Organizers of Jan. 6 rally lied about plan to march on Capitol, report says

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A pro-Trump group that organized the “Save America” rally in Washington on January 6, 2021, lied to federal officials about President Donald J. Trump's plans to call on the crowd to march on the Capitol, where the protest was held. for your choice. The loss escalated into a violent riot, according to a new inspector general investigation.

Nearly three years after the mob laid siege to Congress, stopping the certification of Trump's election defeat and injuring more than 150 police officers, the Interior Department's inspector general on Monday released a 47-page report examining the process. permitting process that allowed tens of thousands of Trump supporters to gather in Washington before the violence.

The report found that Women for America First, which organized a rally on the Ellipse about two miles from the Capitol on Jan. 6, “intentionally failed to disclose information” to the National Park Service “during the permitting process related to a march.” to the US Capitol.”

According to the investigation, Women for America First, led by Amy and Kylie Jane Kremer, a conservative mother-daughter team, repeatedly told Park Service officials there would not be a march on the Capitol while they were privately planning one.

When shown private text messages indicating there would be a march, a park ranger involved in the permitting process told investigators it “stunned her,” according to the report. The Park Service had repeatedly asked Women for America First if there would be a march, and the organization “was adamant that there would be no march.”

A White House liaison to rally organizers sent a text message Jan. 3 to Women for America First about a rally at the Ellipse. “The President's expectations are intimate and then they send everyone to the Capitol,” the message said, according to the report.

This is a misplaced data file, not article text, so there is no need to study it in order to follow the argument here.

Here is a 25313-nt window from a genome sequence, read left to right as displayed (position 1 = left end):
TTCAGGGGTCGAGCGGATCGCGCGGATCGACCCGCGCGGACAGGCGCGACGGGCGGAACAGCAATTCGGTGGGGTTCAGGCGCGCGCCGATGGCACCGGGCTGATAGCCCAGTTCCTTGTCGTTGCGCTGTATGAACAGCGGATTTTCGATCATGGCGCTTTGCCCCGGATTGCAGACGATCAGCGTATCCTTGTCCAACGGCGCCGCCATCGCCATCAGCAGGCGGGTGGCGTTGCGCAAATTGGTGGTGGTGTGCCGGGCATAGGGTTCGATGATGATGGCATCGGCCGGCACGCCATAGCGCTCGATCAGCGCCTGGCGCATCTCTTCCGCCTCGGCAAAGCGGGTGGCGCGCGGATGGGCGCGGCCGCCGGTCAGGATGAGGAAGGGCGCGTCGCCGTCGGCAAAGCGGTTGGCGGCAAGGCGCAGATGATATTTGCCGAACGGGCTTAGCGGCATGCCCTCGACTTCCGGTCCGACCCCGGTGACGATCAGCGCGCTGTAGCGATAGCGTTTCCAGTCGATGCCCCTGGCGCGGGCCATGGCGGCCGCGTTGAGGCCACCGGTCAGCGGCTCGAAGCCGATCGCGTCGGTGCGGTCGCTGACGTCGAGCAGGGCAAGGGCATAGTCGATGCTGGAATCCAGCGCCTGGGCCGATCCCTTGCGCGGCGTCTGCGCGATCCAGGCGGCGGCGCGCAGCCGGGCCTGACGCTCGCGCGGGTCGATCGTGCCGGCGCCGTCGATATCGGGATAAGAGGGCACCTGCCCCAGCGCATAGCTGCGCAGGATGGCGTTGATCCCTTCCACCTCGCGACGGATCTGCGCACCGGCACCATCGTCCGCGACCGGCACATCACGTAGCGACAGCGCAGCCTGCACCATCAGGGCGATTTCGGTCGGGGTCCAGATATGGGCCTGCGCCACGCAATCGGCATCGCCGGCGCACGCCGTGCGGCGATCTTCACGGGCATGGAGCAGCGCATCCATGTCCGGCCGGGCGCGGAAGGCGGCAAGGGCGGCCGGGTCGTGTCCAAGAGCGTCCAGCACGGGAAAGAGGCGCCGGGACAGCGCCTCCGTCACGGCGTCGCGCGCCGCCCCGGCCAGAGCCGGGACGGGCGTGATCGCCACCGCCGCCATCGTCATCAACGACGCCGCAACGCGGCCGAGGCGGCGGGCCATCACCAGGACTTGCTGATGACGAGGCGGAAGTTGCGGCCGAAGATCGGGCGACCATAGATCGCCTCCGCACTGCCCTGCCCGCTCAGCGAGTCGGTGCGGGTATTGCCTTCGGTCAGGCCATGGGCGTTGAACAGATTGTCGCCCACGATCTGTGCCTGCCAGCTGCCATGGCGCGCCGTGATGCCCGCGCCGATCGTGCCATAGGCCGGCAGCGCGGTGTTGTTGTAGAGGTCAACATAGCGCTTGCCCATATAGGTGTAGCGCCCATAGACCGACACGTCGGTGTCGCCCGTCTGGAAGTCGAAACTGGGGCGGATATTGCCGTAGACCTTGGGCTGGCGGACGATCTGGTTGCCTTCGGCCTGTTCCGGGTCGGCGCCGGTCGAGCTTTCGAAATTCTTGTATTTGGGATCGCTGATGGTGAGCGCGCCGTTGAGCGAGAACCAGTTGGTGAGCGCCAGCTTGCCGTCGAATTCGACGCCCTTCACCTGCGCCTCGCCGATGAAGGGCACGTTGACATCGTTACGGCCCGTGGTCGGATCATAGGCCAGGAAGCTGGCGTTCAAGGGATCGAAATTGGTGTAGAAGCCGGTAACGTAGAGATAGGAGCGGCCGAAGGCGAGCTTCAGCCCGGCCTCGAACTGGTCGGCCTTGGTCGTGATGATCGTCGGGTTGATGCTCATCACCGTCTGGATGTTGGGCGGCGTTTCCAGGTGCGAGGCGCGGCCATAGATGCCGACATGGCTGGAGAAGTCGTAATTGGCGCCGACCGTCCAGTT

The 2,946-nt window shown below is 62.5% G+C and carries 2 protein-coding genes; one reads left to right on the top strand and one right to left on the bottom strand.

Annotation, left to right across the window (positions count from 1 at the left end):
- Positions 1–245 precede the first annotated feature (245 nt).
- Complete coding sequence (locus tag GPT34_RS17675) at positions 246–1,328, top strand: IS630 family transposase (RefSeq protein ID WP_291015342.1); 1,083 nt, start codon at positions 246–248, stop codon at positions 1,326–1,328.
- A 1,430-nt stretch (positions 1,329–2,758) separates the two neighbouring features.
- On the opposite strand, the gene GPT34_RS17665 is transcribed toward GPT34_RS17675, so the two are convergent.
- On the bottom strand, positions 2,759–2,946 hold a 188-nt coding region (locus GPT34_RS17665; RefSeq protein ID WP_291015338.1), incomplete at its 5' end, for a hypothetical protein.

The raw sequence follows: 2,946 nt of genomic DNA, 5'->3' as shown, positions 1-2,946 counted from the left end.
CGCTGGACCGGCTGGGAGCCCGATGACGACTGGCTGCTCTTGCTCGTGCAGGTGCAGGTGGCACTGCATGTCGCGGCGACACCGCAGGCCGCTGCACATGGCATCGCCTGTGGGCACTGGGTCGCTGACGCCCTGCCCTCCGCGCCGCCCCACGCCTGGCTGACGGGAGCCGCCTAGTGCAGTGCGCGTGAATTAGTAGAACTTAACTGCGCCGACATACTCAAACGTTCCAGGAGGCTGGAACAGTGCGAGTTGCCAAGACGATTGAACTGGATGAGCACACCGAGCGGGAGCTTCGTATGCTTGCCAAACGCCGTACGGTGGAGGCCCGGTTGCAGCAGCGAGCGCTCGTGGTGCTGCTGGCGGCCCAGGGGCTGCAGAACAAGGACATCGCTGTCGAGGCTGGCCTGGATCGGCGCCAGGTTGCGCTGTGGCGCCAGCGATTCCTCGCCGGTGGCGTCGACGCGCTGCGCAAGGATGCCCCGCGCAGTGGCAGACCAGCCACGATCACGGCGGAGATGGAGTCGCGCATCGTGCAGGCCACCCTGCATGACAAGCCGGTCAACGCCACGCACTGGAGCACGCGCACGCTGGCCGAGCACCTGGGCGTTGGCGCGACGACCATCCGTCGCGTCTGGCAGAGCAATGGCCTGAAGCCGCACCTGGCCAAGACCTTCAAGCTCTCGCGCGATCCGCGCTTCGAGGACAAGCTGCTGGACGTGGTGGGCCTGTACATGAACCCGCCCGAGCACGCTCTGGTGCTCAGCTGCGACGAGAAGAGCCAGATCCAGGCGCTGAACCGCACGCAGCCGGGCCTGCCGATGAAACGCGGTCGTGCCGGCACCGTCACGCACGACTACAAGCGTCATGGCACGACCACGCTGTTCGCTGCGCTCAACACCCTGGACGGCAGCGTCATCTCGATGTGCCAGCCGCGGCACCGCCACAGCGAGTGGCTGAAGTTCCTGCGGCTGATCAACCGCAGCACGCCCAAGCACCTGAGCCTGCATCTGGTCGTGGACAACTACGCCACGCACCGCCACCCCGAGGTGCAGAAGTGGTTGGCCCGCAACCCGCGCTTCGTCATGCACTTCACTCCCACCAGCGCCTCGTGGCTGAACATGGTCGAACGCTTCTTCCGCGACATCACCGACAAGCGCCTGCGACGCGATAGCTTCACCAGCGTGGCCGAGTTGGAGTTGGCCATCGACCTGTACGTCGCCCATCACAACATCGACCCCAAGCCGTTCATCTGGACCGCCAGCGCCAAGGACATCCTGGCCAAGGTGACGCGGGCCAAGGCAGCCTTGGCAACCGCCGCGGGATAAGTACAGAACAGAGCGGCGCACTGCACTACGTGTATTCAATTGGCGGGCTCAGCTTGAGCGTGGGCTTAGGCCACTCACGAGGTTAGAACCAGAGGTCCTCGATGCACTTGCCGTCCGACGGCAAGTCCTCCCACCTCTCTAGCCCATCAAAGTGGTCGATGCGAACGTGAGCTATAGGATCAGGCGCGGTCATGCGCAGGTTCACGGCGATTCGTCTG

Trump spokesperson Katrina Pierson sent an email on January 2, 2021 with almost identical language.

Also on January 3, Women for America First, which had received a permit on January 1 for a 5,000-person rally, expanded the number of attendees to 30,000 while continuing to deny to Park Service officials that there would be a march.

On January 4, Kylie Jane Kremer wrote in a text message: “The President will have us march there/to the Capitol.” She added: “I can't talk about the march either because I'll have problems with the National Park Service and all the agencies, but the President will just call it 'out of the blue.'”

When the inspector general's office showed him the texts, a National Park Service permit specialist put it this way: “So he basically lied to all of us,” according to the report.

The inspector general's report is based on evidence released by the now-defunct House January 6 Committee. During a hearing last year, the panel detailed Trump's efforts to rally his supporters in Washington for a last-ditch effort to overturn his defeat. He also described how he tried to make the march to the Capitol appear spontaneous even as he and his team intentionally gathered and galvanized the crowd to disrupt Congress's certification of his election defeat.

Since the attack on the Capitol, Trump and his defenders have described the violence as a peaceful, free protest gone wrong. His former chief of staff, Mark Meadows, even claimed that Trump “improvised” his comments at the Ellipse calling for a march on the Capitol. But the report is further evidence that the former president and his supporters planned in advance to lead the crowd to the Capitol and worked to conceal his intentions.

At 12:25 pm on January 3, Women for America First sent a widely circulated email that read: “Jan. The 6th is going to be a historic day. “All the demonstrations in the cold, all the thousands of miles, and all the stress have been to SAVE AMERICA from a hostile globalist takeover.”

A representative for Women for America First did not respond to a request for comment.

On Dec. 29, 2020, the group initially requested permission for the Jan. 6 rally at the Ellipse and “repeatedly” stated there would not be a march to the Capitol, according to the report. The issued permit stated that “it does not authorize a march from the Ellipse” and that the organization “would not carry out an organized march from the Ellipse at the end of the demonstration.”

Mark Lee Greenblatt, inspector general of the Department of the Interior, said in a statement that his report added “important information and context to the historical record of the events that preceded and occurred that day.”



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